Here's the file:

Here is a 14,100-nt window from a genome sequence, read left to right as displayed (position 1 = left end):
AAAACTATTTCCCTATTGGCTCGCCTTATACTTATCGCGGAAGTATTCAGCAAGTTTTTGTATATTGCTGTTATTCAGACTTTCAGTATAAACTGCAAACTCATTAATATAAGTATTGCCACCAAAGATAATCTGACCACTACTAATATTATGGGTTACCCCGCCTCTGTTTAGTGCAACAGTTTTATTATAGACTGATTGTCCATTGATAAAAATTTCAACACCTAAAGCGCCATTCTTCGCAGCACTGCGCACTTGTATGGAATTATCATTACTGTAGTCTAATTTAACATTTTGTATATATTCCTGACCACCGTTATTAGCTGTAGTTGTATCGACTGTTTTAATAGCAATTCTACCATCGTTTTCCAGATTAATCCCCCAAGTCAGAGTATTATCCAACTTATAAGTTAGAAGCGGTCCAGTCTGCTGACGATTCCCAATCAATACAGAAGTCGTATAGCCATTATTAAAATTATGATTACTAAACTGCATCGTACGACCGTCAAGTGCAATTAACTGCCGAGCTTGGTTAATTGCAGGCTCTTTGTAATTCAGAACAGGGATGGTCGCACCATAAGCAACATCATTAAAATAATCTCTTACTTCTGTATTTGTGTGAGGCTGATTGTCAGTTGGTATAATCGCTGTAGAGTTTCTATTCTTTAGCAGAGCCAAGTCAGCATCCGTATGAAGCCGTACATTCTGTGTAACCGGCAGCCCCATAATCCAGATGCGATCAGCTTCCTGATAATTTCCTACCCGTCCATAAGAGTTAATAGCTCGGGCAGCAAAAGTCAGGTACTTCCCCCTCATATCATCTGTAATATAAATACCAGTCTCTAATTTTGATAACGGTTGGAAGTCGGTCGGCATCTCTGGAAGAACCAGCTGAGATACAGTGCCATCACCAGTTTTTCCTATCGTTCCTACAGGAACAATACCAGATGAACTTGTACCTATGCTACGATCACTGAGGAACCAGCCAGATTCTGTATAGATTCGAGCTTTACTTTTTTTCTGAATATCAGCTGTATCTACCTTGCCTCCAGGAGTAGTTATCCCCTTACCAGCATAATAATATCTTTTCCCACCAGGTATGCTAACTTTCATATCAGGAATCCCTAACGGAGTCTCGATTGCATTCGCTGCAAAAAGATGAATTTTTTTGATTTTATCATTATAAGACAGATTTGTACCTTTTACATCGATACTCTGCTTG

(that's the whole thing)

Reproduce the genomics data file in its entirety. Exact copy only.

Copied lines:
Here is a 14,100-nt window from a genome sequence, read left to right as displayed (position 1 = left end):
AAAACTATTTCCCTATTGGCTCGCCTTATACTTATCGCGGAAGTATTCAGCAAGTTTTTGTATATTGCTGTTATTCAGACTTTCAGTATAAACTGCAAACTCATTAATATAAGTATTGCCACCAAAGATAATCTGACCACTACTAATATTATGGGTTACCCCGCCTCTGTTTAGTGCAACAGTTTTATTATAGACTGATTGTCCATTGATAAAAATTTCAACACCTAAAGCGCCATTCTTCGCAGCACTGCGCACTTGTATGGAATTATCATTACTGTAGTCTAATTTAACATTTTGTATATATTCCTGACCACCGTTATTAGCTGTAGTTGTATCGACTGTTTTAATAGCAATTCTACCATCGTTTTCCAGATTAATCCCCCAAGTCAGAGTATTATCCAACTTATAAGTTAGAAGCGGTCCAGTCTGCTGACGATTCCCAATCAATACAGAAGTCGTATAGCCATTATTAAAATTATGATTACTAAACTGCATCGTACGACCGTCAAGTGCAATTAACTGCCGAGCTTGGTTAATTGCAGGCTCTTTGTAATTCAGAACAGGGATGGTCGCACCATAAGCAACATCATTAAAATAATCTCTTACTTCTGTATTTGTGTGAGGCTGATTGTCAGTTGGTATAATCGCTGTAGAGTTTCTATTCTTTAGCAGAGCCAAGTCAGCATCCGTATGAAGCCGTACATTCTGTGTAACCGGCAGCCCCATAATCCAGATGCGATCAGCTTCCTGATAATTTCCTACCCGTCCATAAGAGTTAATAGCTCGGGCAGCAAAAGTCAGGTACTTCCCCCTCATATCATCTGTAATATAAATACCAGTCTCTAATTTTGATAACGGTTGGAAGTCGGTCGGCATCTCTGGAAGAACCAGCTGAGATACAGTGCCATCACCAGTTTTTCCTATCGTTCCTACAGGAACAATACCAGATGAACTTGTACCTATGCTACGATCACTGAGGAACCAGCCAGATTCTGTATAGATTCGAGCTTTACTTTTTTTCTGAATATCAGCTGTATCTACCTTGCCTCCAGGAGTAGTTATCCCCTTACCAGCATAATAATATCTTTTCCCACCAGGTATGCTAACTTTCATATCAGGAATCCCTAACGGAGTCTCGATTGCATTCGCTGCAAAAAGATGAATTTTTTTGATTTTATCATTATAAGACAGATTTGTACCTTTTACATCGATACTCTGCTTG